Rehiring Former Employees in 5 Steps
This article is part of a larger series on Hiring.
When filling an open position, you have options for the type of employee you hire for the role. If you have decided to rehire a former employee, you still need to follow a structured process. Just because someone has worked for you before doesn’t mean you can skip steps in the hiring process.
Here are some key steps to take.
1. Revisit Their Exit Interview
When you offboard employees, it’s vital that you conduct exit interviews. These discussions can shed unfiltered light on the employee’s reason for leaving and any internal issues you may need to resolve. If you’re considering rehiring a former employee, review their exit interview and look for information about why they left your company.
Consider their boomerang status—they left once and could leave again. While that’s true of any employee, the reasons for their departure will give you clues about whether they might jump ship again. If the employee left because of a conflict with their manager, will they report to the same person in this new role? If the employee left because they weren’t promoted fast enough, do you have a clear growth plan for them now? This information can be gathered from the employee’s previous exit interview, giving you the necessary tools to ensure the rehired employee is set up for success.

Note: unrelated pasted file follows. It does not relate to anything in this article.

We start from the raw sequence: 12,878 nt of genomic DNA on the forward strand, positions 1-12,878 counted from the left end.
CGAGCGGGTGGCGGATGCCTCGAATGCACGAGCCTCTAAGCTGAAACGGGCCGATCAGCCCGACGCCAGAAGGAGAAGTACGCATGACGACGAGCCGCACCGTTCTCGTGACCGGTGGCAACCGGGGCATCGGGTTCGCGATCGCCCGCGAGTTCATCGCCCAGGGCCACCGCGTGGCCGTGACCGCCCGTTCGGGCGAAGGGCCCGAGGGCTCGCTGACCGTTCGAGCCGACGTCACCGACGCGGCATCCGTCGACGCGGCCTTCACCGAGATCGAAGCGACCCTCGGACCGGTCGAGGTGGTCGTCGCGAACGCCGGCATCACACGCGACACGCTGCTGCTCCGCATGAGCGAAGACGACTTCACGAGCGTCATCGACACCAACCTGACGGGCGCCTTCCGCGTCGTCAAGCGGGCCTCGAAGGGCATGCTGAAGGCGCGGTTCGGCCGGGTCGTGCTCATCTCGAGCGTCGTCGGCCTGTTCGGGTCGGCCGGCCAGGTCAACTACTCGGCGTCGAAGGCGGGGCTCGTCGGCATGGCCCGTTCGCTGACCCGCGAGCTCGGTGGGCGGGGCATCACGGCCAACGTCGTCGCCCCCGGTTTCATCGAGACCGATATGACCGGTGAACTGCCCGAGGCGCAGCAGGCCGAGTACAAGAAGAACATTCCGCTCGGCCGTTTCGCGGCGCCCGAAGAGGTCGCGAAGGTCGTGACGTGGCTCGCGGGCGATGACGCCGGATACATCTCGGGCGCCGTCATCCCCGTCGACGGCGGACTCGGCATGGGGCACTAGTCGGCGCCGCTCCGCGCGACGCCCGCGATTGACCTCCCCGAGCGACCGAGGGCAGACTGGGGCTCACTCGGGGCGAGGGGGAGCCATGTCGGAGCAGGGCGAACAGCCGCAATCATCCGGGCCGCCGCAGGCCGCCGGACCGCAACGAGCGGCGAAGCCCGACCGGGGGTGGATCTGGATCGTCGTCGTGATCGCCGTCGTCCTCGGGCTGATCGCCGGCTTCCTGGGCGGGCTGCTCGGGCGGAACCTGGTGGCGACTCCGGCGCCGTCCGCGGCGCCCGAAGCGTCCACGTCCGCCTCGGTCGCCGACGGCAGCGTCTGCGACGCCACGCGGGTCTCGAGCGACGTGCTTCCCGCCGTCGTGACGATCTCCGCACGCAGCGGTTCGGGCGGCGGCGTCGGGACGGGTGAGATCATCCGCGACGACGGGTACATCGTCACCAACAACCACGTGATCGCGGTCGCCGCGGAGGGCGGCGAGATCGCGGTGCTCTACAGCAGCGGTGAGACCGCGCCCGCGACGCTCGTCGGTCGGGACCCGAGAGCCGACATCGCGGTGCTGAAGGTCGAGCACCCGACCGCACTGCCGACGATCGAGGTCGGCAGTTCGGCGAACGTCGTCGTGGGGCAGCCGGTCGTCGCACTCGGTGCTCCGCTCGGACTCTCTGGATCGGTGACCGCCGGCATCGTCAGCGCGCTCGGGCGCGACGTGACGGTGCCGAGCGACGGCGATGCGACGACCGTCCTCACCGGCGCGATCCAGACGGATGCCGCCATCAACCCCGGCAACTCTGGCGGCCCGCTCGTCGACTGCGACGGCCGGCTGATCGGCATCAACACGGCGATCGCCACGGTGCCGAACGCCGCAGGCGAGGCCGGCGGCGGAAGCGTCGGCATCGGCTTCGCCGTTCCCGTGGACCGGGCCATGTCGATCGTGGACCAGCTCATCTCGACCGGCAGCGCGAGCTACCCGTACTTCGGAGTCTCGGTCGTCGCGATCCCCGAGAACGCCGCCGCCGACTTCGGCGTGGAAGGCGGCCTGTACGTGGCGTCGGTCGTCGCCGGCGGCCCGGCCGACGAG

2. Conduct a New Interview
Do not skip the interview. Yes, you’re dealing with someone you already know, but even if they left recently, you’re most likely not hiring them back for the exact same position. You need to understand their skills and potential contributions, just as you would with any other applicant.
Conducting an interview will give you the chance to dive deeper into questions you may have based on their exit interview notes and whether their reasons for leaving your company still exist. You should ask the former employee the same questions you would ask of anyone who applied to your open position.
Consider including colleagues in the interview process, especially those the former employee would work closely with or even supervise. Having a panel interview gives you more insight into how other employees feel about rehiring someone. They may also spot red flags you don’t see. Conversely, they could be more enthusiastic about rehiring the former employee.
Talk with current employees who were around when the former employee worked for you and get their feelings too. You should get the agreement and support of your team members who will work closely with the former employee.
3. Check Your Rehire’s References
Just because you know what the employee was like when they worked for you before, that doesn’t mean you know what they’re like today. Whether the former employee left years ago or just a few months ago, people change. Speaking with recent references will help you understand what type of employee the person is today.